Are you relatively new to this bustling metropolis? Don't be shy about it, everyone was new to New York once upon a time, except, of course, those battle-hardened residents who've lived here their whole lives and Know It All. One of these lifers works among us at Gothamist—publisher Jake Dobkin grew up in Park Slope and still resides there. He is now fielding questions—ask him anything by sending an email here, but be advised that Dobkin is "not sure you guys will be able to handle my realness." We can keep you anonymous if you prefer; just let us know what neighborhood you live in.

This week's question comes from a New Yorker who's bummed that sharks are biting kids on Fire Island.

Dear Jake,

I'm about to go to Fire Island for the weekend, which is normally a laid back few days drinking beers at a friend's rented house in Seaview. One problem: I'm deathly afraid of sharks—it goes back to an ill-fated trip to an aquarium during nursery school when a shark unexpectedly bumped the glass and literally scared the shit out of me. I am now a full grown adult, but all week the media has been reporting on shark sightings and attacks on Fire Island, and now I'm scared to go in the water.

Last night I got into a debate with my friend over why we even tolerate the presence of these monsters near our public beaches. I'm as much an environmentalist as anyone else in New York, but it seems unwise to use ourselves as human bait while we let these sharks have uncontested control of the sea. Why can't we just fish them out or build a big net to keep the beaches safe?


I Need My Legs

A native New Yorker responds.

Dear INML,

First of all, we don't know that both of those kids who got bit this week were attacked by sharks. Neither victim received a Jaws-sized bite, and there are many fish in the sea that can deliver a smaller nibble when an unsuspecting human puts their leg in the vicinity of the animal's mouth. The State Department of Environmental Conservation has identified a tooth pulled from the leg of one victim as a shark tooth, but researchers are unable to confirm the species of shark.

Don't forget: the 30th anniversary edition of Shark Week begins in about two days on the Discovery Channel. Is there a chance these kids are really crisis actors recruited for a marketing campaign? No, of course not—that's crazy! Likewise, it's equally insane to suggest that The New York Aquarium opened its new "Ocean Wonders: Sharks!" exhibit just three weeks ago, and who knows what kind of genius social media managers an organization of that size could have at their disposal? Surely only a crazed conspiracy theorist would ask "who benefits?" from what would be the first confirmed unprovoked shark attack in the state since 1953.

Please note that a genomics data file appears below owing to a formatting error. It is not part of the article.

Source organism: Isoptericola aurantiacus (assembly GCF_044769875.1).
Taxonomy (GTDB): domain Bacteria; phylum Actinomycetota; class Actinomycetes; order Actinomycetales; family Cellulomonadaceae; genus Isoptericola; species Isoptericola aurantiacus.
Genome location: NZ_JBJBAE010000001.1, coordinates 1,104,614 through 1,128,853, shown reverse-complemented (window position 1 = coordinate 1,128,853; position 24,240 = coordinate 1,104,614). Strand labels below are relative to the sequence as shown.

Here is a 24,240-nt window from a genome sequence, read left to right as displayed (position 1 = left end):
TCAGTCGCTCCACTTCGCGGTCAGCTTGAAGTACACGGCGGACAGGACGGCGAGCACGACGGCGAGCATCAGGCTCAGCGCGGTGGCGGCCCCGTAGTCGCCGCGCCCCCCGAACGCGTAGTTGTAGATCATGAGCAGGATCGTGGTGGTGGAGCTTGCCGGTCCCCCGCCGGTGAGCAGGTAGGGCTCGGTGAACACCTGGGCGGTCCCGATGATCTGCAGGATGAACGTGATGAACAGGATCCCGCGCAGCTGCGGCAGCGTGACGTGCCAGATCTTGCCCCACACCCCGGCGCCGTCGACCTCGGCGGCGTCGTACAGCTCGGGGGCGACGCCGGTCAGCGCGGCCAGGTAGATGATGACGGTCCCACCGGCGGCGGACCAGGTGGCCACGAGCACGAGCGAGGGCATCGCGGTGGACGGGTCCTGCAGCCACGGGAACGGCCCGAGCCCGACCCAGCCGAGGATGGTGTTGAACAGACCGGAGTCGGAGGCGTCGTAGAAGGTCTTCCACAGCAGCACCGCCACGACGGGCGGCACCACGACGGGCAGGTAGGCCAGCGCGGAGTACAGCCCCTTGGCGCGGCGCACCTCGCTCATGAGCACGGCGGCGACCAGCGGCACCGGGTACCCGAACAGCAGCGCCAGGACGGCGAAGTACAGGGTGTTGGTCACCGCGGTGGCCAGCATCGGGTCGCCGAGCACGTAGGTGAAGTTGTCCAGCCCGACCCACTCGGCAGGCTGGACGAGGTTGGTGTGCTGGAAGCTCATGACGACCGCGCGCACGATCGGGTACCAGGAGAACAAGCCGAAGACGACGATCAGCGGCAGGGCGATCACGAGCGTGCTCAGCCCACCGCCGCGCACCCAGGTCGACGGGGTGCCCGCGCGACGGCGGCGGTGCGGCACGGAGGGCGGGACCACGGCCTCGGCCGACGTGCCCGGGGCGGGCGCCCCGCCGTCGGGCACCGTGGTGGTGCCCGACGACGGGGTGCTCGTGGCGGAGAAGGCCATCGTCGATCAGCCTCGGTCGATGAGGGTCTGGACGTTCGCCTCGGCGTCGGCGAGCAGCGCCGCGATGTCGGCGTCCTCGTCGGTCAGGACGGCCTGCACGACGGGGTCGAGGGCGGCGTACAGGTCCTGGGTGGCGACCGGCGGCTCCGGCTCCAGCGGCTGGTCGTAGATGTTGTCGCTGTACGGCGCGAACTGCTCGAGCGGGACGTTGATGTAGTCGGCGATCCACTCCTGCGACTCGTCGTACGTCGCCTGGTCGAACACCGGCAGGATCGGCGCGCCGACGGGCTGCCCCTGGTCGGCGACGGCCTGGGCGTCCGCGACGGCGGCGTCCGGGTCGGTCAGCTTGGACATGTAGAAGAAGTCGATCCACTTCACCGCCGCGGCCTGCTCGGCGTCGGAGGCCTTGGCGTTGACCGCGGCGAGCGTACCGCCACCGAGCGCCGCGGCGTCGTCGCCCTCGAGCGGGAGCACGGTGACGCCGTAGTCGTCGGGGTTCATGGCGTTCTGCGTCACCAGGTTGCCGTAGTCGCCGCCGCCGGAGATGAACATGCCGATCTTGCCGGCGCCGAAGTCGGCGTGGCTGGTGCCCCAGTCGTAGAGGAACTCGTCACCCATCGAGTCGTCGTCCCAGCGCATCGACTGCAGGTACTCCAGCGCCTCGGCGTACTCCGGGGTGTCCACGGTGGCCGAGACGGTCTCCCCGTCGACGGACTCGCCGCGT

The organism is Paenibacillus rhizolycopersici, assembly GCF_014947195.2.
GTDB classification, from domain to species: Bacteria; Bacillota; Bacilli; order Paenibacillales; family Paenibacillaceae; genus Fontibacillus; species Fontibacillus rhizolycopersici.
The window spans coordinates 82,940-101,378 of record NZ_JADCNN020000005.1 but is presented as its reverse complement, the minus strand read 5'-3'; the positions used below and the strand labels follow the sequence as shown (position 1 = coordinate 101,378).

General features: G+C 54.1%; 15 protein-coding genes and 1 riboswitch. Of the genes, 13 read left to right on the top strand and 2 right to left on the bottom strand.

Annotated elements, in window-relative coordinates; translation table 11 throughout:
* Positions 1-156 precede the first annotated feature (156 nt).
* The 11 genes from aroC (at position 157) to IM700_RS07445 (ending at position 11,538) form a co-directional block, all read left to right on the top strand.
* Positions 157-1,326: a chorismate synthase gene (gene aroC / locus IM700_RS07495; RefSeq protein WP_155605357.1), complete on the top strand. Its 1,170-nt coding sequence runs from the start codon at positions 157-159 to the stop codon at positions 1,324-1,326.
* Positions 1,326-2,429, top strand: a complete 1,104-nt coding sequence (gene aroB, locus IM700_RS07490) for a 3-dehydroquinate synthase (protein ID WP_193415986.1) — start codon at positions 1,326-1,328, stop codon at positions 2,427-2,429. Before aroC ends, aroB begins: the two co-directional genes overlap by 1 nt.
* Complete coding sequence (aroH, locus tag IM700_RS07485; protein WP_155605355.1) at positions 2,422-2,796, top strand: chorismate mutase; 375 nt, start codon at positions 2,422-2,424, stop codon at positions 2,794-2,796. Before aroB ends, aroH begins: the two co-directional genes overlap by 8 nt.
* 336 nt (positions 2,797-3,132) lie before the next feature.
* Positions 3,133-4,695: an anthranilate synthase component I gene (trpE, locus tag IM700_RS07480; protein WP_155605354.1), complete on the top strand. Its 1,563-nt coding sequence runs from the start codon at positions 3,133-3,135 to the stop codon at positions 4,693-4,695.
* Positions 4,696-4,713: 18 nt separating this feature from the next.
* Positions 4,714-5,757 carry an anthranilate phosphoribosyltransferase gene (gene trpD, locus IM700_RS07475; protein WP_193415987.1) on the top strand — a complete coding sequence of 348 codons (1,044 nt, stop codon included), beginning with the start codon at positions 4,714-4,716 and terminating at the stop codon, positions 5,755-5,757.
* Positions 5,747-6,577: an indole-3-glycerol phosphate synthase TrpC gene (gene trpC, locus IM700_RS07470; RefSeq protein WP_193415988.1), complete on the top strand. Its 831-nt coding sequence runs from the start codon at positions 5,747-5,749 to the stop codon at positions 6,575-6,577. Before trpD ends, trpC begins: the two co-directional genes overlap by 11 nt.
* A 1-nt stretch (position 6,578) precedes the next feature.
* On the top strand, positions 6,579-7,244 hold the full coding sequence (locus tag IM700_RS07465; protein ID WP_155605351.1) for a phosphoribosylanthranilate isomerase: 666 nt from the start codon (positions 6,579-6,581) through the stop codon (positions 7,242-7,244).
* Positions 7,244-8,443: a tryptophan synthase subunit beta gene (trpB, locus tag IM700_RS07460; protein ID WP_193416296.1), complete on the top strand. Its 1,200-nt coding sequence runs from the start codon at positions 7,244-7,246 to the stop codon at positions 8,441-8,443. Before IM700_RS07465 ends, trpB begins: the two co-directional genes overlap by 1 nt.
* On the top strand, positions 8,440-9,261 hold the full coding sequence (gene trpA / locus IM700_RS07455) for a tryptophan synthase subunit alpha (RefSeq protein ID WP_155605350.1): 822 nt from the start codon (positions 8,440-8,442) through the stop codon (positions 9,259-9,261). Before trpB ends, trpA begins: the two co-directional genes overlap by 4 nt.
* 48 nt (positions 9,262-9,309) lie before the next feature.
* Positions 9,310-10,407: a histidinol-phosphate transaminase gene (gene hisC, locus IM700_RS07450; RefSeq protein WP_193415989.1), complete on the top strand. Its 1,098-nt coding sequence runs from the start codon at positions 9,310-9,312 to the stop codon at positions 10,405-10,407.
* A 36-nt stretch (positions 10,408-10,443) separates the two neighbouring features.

An examination of the odds worldwide indicates that humans kill about 20 to 30 million sharks per year, while the sharks retaliate by eating only 10 of us. They are a species of extreme pacifists—and yet every once in a while when the tides change or the surf gets rough and some juvenile sharks end up closer to the beach than usual, we humans forget these stats and immediately begin planning a euthanasia campaign for any poor fish that should dare trespass in our swimming grounds. This is a typical gentrification mindset: you move into a new biome with its own residents with 400 million years of traditions, and immediately demand that they accommodate you, or else. Check your privilege, you hairless ape.

Jake Dobkin and an unidentified companion show off their beach bodies in Ibiza. (Courtesy Jake Dobkin Private Collection)

First, acknowledge that there's no threat. On Fire Island there are a million things that are more likely to kill you than a shark bite: tripping over one of those red wagons everyone uses to pull their stuff around, or collapsing from heat exhaustion while dancing at a bar in The Pines, or dying of jealousy when you realize the smallest cottages in Ocean Beach are now selling for half a million dollars or more. The real sharks you need to look out for are the real estate agents, youknowwhatimean?

While you meditate on that, think about how impractical trying to erect a net along all 32 miles of Fire Island would be. At the very least you'd have to leave openings for the boats in the Great South Bay to get out, and your average sea-smart New York shark is going to be more than able to swim through those holes, and now what you've done is basically created a pen where the sharks cannot swim back to their natural feeding grounds miles out from shore, and are forced to start eating tourists regularly for real.

Equally crazy is any plan to fish them out of the waters: when humans are already killing tens of millions of sharks each year, what's a few tens of thousands more going to do? There are more where they came from and now they're going to be extra pissed because we killed their relatives. Bad idea!

No, the best you can do here is adopt a stoic acceptance of the world as it actually is, not as you want it to be. This means accepting that all activities in life come with risk, however small, and that the challenge of living a rich and fulfilled life is not somehow erasing your fears, but swimming along whatever your chosen course is in spite of them, and suffering through the little bites that our universe seems to occasionally require.



N.B.: It goes without saying that grabbing a shark by its tail and dragging it up on to the shore to show your friends is really dangerous, probably illegal animal abuse, and just marks you as an enemy to the sharks that they will deal with later once ocean conditions are favorable.

Ask a Native New Yorker anything via email. Anonymity is assured.